Ron Reagan, Jr., the largely unsuccessful liberal commentator who has literally made a living out of being a breathing embarrassment to his father’s legacy, has a new book out where he goes…there. He tries to answer the question of whether Ronald Reagan was already showing signs of Alzheimer’s disease when he was president — specifically during his debate performance while he was running for reelection in 1984 against Walter Mondale.
Even as one of millions of conservatives born in the 1960s for whom Reagan was his first contemporary political hero, I actually look at this subject with great interest and curiosity, and with almost no partisan agenda.
The reason I can say this with confidence is that one of the most vivid political memories of my youth (at the age of 17) was watching in utter embarrassment as my hero was unable to come close to completing his closing statement in one of the two national televised debates in 1984. I can remember being mortified as Reagan started to describe driving down the California coast and then seemingly got lost only to be embarrassingly pulled over to the side of the road by the moderator Edwin Newman, who sheepishly had to take the keys out of the old man’s hands.
Here is the official transcript of that ending:
REAGAN: Several years ago I was given an assignment to write a letter. It was to go into a time capsule and would be read in 100 years when that time capsule was opened. I remember driving down the California coast one day. My mind was full of what I was going to put in that letter about the problems and the issues that confront us in our time and what we did about them, but I couldn’t completely neglect the beauty around me — the Pacific out there on one side of the highway shining in the sunlight, the mountains of the Coast Range rising on the other side, and I found myself wondering what it would be like for someone, wondering if someone 100 years from now would be driving down that highway and if they would see the same thing. And with that thought I realized what a job I had with that letter. I would be writing a letter to people who know everything there is to know about us. We know nothing about them. They would know all about our problems. They would know how we solved them and whether our solution was beneficial to them down through the years or whether it hurt them. They would also know that we lived in a world with terrible weapons, nuclear weapons of terrible destructive power aimed at each other, capable of crossing the ocean in a matter of minutes and destroying civilization as we know it. And then I thought to myself: what are they going to say about us? What are those people 100 years from now whether we used those weapons or not. Well, what they will say about us 100 years from now depends on how we keep our rendezvous with destiny. Will we do the things that we know must be done and know that one day down in history 100 years, or perhaps for those people back in the 1980’s, for preserving our freedom, for saving for us this blessed planet called earth with all its grandeur and its beauty. You know, I am grateful for all of you giving the opportunity to serve you for these four years and I seek re-election because I want more than anything else to try to complete the new beginning that we charted four years ago. George Bush, who I think is one of the finest vice presidents this country has ever had, George Bush and I have crisscrossed the country and we’ve had in these last few months a wonderful experience. We have met young America. We have met your sons and daughters.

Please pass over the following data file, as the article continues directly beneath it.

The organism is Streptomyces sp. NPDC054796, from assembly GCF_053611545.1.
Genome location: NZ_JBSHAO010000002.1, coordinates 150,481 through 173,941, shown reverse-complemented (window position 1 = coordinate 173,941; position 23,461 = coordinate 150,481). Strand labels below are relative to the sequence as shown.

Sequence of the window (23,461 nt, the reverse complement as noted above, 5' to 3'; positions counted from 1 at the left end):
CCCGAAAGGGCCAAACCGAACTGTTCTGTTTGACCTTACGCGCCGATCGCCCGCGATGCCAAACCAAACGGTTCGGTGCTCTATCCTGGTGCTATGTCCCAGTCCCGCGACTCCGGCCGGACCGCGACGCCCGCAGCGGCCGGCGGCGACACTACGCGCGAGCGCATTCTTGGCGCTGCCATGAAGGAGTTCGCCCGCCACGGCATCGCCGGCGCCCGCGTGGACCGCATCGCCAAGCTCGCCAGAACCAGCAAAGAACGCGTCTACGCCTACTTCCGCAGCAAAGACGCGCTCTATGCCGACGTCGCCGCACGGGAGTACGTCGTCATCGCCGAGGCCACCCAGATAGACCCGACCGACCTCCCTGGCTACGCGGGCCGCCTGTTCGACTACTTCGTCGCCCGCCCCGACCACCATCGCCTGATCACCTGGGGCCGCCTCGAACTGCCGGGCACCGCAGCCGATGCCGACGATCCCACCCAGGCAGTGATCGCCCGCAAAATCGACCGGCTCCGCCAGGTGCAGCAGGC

NEWMAN: Mr. President, I’m obliged to cut you off there under the rules of the debate. I’m sorry.
REAGAN: All right, I was just going to…
NEWMAN: Perhaps I should point out that the rules under which I did that were agreed upon by the two campaigns.
REAGAN: I know, yes.